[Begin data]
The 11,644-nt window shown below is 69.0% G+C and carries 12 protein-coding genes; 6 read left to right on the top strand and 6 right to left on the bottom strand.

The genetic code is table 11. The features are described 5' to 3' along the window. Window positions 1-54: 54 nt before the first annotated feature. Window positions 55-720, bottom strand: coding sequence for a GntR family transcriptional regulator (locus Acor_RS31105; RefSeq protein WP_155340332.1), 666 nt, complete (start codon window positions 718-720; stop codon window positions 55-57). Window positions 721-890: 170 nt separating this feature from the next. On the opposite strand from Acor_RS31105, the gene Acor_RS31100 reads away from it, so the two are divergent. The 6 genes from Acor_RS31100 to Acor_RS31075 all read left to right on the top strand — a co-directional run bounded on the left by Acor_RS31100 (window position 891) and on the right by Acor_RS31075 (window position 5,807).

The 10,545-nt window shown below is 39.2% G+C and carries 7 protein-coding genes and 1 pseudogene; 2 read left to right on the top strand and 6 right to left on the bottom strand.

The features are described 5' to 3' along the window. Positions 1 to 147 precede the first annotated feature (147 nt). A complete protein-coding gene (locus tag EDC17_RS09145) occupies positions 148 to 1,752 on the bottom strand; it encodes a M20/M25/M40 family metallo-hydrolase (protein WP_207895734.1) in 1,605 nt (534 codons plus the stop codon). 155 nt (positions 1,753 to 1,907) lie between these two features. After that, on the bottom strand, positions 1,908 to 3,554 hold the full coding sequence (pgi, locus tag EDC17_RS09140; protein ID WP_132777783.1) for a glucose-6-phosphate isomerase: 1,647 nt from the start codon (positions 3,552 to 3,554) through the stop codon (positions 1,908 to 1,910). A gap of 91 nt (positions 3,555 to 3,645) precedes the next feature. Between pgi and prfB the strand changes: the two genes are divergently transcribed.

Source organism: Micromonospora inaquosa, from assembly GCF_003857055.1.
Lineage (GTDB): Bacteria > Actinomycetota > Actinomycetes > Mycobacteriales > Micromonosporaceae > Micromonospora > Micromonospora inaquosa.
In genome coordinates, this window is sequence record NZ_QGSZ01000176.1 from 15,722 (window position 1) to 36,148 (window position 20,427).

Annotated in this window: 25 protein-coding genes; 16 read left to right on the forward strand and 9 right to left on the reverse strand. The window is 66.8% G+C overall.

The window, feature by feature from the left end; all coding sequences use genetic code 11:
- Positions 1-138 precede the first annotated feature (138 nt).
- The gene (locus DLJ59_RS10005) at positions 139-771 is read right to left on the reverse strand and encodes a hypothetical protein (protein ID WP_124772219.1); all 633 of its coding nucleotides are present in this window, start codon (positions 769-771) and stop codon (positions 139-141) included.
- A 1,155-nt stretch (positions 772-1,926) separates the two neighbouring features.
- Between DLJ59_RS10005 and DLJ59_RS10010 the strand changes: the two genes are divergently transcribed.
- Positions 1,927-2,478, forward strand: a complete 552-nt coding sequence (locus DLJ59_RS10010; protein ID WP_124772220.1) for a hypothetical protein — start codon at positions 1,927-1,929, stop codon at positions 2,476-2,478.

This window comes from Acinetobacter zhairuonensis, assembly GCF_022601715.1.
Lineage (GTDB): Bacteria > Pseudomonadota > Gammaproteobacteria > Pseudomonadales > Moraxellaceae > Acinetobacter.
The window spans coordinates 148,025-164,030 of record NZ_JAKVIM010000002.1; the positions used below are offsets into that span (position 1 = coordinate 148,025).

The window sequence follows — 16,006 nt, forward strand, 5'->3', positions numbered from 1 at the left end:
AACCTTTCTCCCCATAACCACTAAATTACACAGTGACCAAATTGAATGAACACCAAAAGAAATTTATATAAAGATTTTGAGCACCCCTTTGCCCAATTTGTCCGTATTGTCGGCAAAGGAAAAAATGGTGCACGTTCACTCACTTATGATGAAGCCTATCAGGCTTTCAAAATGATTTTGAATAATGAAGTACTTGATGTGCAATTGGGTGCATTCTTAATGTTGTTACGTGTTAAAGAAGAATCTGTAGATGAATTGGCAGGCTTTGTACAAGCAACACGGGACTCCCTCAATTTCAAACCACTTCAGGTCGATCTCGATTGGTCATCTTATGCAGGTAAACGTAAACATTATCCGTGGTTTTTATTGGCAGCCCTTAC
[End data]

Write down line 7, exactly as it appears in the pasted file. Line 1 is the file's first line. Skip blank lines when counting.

In genome coordinates, this window is sequence record NZ_QGSZ01000176.1 from 15,722 (window position 1) to 36,148 (window position 20,427).